Canada got its first pizza ovens in the 1950s and pizza began to gain more and more popularity with the common people. Pizzerias and restaurants serving common Italian food like pasta, salads, and sandwiches in addition to pizza opened all over the country. Fast food chains also began to serve sides with pizza, like chicken wings and fries with poutine.
The most common type of pizza in Canada is the Canadian pizza. It is usually prepared with tomato sauce, mozzarella cheese, pepperoni, bacon, and mushrooms. The addition of these last two ingredients makes this pizza unique.
An extremely odd preparation that may commonly be found in Quebec is the pizza-ghetti. This is a dish of half a pizza with spaghetti on the side. Some variations even put the spaghetti on the pizza, under the mozzarella. While both pizza and spaghetti are technically Italian dishes, this particular recipe might make Italians recoil in horror.
A little-known fact is that the Hawaiian pizza, with its toppings of pineapple and ham, was actually invented in Canada. The inventor was neither Hawaiian nor Italian, being a Greek-born Canadian named Sam Panapoulos. The name Hawaiian was chosen after the brand of canned pineapple that he used. Since then, whether pineapple belongs on pizza or not has become a global controversy.
America Latches Onto Pizza
Of course, the world knows pizza because of the United States of America. The first pizzeria to open in America was Gennaro Lombardi’s Pizzeria in 1905 in New York. Lombardi made ‘tomato pies,’ wrapped them in paper and a string, and sold them to factory workers in the vicinity of his restaurant for lunch.
A conflicting story says that Giovanni and Gennaro Bruno were serving Neapolitan pizzas in Boston in 1903 and the latter opened the first pizzeria in Chicago. Throughout the 1930s and 40s, pizza joints cropped up in different parts of the country. Pizzas were originally referred to as tomato pies to make them familiar and palatable to the locals. Different styles of pizza that have since become famous, like the Chicago Deep Dish and the New Haven Style Clam Pie, cropped up during this time.
Thus, pizzerias have existed in America since the first decade of the 1900s. But it was after World War II and after the war veterans had already gained a taste for Italian food that pizza really became big. Even Eisenhower was extolling the virtues of pizza. In the 1950s, several pizzerias, with brick ovens and large dining booths appeared in many neighborhoods.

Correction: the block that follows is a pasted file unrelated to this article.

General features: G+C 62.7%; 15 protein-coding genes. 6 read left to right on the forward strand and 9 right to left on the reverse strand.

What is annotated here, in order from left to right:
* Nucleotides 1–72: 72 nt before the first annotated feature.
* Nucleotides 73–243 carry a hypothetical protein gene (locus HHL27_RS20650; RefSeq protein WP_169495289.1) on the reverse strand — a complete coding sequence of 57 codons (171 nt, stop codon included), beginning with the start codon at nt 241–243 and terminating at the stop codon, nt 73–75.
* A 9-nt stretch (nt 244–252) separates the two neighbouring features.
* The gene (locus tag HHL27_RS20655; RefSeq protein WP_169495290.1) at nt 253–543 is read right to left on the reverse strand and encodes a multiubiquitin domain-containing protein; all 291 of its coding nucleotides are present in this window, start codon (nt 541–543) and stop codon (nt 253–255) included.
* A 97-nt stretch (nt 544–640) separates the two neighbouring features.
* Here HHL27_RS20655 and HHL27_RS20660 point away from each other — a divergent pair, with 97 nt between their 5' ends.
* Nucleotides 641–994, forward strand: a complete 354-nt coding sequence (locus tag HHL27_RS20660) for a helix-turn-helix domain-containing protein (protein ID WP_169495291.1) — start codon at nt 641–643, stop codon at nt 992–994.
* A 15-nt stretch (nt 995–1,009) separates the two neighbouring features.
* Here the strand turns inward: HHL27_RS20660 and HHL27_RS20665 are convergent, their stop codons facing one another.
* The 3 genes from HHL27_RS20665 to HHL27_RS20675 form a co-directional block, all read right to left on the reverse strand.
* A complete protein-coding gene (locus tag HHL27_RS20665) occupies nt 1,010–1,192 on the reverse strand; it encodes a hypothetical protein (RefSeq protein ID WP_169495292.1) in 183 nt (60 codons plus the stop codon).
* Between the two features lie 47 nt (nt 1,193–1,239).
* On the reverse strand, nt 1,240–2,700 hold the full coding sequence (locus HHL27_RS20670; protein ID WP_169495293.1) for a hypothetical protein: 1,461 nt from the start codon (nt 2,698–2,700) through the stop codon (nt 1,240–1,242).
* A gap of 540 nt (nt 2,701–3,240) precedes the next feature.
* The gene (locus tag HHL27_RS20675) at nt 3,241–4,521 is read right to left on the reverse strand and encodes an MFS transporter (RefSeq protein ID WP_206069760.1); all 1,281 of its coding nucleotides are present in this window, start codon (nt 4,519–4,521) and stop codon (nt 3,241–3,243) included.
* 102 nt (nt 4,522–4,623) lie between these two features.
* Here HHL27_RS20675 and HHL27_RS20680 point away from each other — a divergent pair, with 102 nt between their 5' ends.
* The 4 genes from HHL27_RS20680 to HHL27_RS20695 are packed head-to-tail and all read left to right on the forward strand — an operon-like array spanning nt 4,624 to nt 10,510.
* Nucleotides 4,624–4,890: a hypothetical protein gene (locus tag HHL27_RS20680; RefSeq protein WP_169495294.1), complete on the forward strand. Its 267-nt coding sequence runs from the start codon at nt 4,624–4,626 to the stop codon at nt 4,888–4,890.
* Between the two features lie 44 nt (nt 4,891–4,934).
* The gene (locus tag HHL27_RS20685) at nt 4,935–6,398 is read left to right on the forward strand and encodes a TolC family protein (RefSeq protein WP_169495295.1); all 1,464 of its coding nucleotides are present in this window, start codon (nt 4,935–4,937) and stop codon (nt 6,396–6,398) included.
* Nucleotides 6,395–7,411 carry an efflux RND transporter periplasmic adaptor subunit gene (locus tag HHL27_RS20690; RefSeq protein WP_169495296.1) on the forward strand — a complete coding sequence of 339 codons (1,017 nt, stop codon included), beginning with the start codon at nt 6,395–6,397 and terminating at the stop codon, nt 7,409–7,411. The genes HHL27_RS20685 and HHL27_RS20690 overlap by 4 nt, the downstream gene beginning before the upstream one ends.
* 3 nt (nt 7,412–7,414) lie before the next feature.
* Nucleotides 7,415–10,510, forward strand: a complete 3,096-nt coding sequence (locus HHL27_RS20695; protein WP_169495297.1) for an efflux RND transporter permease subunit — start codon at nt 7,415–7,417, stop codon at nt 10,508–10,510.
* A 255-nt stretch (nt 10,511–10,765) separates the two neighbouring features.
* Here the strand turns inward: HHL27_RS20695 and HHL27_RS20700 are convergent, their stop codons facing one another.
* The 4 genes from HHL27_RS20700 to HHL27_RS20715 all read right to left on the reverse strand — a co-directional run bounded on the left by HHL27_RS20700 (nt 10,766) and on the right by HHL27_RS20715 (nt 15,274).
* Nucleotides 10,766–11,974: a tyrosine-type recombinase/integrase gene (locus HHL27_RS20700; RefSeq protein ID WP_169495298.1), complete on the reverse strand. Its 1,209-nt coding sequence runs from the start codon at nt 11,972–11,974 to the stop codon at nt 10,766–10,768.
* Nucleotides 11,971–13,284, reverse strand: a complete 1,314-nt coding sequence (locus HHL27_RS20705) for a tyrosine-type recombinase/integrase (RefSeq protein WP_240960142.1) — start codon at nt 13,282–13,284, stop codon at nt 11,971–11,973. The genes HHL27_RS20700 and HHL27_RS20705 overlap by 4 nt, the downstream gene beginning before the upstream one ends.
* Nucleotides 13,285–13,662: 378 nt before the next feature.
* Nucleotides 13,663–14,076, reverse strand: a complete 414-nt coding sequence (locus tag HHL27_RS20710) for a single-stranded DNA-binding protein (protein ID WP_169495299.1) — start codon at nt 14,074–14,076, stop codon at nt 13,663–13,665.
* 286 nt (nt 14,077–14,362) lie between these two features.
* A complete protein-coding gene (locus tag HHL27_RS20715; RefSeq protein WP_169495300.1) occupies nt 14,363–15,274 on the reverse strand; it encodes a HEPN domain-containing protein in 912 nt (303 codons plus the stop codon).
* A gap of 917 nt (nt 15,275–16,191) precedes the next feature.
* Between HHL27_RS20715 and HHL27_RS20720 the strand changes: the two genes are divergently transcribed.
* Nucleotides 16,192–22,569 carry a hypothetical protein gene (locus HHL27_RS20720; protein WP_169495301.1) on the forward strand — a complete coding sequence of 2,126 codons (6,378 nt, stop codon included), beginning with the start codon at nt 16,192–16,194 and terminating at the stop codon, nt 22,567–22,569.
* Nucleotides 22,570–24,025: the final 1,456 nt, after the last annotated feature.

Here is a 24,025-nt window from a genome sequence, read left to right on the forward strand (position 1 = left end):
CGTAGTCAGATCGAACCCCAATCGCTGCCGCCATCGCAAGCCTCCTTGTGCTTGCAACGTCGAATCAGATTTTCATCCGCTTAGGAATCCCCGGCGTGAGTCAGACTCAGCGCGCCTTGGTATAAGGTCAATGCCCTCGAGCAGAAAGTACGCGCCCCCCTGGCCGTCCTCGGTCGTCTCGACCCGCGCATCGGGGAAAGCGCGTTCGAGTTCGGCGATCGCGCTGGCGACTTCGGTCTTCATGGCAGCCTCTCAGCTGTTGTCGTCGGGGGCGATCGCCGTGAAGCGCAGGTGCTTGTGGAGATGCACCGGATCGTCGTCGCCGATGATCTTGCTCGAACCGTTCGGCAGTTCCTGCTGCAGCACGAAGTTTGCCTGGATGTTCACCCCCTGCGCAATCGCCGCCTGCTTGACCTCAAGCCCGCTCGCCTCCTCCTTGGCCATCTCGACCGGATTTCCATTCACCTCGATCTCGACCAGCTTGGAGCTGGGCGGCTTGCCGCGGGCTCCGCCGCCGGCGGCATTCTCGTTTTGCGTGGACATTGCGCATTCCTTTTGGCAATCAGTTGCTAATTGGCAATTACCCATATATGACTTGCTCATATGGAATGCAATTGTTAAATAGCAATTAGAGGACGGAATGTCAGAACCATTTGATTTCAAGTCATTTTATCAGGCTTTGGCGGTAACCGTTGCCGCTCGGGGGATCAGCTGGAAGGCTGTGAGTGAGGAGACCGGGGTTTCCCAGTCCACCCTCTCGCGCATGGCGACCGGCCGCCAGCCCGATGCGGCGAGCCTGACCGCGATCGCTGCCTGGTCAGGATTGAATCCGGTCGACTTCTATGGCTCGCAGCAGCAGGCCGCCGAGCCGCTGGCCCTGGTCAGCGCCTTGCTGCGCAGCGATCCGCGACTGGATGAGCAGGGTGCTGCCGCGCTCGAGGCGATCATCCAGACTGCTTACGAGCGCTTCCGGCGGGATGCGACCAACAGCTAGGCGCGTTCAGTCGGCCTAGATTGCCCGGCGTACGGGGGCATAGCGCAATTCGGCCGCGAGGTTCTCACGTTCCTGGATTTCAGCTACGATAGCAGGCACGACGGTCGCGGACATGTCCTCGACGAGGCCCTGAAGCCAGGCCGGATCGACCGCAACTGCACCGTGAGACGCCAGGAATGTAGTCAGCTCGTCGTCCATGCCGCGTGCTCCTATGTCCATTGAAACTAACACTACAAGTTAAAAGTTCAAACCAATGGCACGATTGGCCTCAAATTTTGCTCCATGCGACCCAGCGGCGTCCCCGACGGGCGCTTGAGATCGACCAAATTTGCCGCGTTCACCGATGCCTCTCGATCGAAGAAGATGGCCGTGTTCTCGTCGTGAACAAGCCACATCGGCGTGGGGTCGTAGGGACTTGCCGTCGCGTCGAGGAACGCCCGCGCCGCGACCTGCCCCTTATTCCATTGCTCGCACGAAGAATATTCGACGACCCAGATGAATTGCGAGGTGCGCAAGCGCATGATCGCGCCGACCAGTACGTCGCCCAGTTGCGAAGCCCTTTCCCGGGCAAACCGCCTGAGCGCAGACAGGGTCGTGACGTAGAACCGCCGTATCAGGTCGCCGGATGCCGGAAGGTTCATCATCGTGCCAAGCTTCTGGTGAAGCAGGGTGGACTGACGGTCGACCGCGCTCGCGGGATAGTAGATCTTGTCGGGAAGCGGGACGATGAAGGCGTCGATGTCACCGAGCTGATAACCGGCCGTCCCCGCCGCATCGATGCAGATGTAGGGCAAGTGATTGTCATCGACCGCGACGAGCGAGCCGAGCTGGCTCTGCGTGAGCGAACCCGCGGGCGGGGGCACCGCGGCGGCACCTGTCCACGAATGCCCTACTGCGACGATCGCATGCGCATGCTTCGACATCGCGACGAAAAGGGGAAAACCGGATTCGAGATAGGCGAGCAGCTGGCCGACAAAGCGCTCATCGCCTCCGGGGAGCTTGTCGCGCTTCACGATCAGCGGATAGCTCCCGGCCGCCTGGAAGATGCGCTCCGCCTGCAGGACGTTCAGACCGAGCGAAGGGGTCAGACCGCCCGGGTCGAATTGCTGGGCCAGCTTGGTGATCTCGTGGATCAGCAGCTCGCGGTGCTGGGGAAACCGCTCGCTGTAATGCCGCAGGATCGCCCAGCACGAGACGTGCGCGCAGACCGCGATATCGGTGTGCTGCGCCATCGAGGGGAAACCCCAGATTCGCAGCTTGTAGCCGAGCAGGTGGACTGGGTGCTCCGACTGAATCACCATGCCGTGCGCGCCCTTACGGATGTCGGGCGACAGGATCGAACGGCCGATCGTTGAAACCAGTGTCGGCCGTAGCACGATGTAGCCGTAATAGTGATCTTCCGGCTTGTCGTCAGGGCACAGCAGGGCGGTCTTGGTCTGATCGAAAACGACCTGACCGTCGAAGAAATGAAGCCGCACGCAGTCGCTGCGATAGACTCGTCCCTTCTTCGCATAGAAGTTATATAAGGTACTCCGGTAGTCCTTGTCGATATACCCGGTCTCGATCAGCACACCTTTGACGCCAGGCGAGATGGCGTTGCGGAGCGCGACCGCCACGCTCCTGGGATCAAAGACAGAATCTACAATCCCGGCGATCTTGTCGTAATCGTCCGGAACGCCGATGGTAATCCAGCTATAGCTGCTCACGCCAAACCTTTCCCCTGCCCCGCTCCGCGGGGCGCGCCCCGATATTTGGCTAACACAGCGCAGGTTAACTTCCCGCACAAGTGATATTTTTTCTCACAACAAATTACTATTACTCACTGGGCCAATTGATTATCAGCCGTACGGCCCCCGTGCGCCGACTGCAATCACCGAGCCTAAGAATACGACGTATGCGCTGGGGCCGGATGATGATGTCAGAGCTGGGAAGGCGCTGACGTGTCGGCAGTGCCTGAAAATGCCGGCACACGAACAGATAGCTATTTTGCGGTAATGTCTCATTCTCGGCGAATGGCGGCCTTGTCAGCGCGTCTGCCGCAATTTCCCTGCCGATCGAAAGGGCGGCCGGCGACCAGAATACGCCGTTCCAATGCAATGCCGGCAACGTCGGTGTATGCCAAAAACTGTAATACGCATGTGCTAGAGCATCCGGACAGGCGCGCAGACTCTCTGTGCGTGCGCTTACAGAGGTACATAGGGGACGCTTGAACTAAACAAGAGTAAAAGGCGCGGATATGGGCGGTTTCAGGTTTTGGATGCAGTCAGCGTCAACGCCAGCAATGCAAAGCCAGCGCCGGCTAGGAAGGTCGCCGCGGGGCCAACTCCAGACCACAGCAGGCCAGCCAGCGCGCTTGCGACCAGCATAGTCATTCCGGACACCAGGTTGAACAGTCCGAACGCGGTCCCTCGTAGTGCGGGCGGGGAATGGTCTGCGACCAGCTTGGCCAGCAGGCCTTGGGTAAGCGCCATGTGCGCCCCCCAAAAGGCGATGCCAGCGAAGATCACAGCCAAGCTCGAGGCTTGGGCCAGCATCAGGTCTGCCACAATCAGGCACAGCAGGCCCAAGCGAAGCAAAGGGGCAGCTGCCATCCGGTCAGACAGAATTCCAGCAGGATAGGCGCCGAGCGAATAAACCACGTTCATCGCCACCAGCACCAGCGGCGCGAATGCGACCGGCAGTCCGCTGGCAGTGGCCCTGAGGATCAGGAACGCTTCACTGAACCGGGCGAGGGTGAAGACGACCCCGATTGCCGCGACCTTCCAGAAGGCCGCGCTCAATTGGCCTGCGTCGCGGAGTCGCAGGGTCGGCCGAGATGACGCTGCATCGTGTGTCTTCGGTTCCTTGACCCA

Pizza chains like Pizza Hut and Domino’s grew huge in the United States and then exploded into franchises all over the world. There were also hundreds of smaller chains and restaurants. Pizza being one of the easiest foods to pick up and take home for a weeknight meal, it became a staple among both busy individuals and large families. The availability of frozen pizza in supermarkets made this an extremely convenient meal. Thus, it is one of the most widely consumed dishes in America today.
The most popular toppings for pizza in the United States include mozzarella cheese and pepperoni. Constant competition among smaller restaurants, all serving pizza, guarantees a very high quality of American pizza.
Argentinian Italian Immigrants
Argentina too, significantly enough, saw a lot of Italian immigrants at the end of the 19th century. Many of these immigrants from Naples and Genoa opened what were called pizza bars.
The Argentinian pizza has a typically thicker crust than the traditional Italian variety. It also uses more cheese. These pizzas are often served with faina (a Genoese chickpea pancake) on top and with Moscato wine. The most popular kind is called ‘muzzarella,’ topped with triple cheese and olives.
Styles of Pizza
Many different styles have been invented during the history of pizza. Most of these are American, although even now the most popular kind is the thin-crust Neapolitan style that originated in Naples and traveled all over the world.
Thin Crust Pizza
The Neapolitan pizza, the original Italian pizza, is a thin-crust pizza that immigrants from Naples took to different parts of the world. The popular New York-style pizza is based on this. The art of making Naples-style pizza is considered one of the intangible cultural heritages by UNESCO. The Neapolitan pizza, when taken to Argentina, developed a slightly thicker crust called ‘media masa’ (half dough).
The New York-style pizza is a large, hand-tossed, thin-crust pizza that originated in New York City in the early 1900s. It has minimal toppings and the crust is crispy along the edges but soft and thin at the center. Cheese pizza, pepperoni pizza, meat lover’s pizza, and veggie pizza are some of the most common varieties.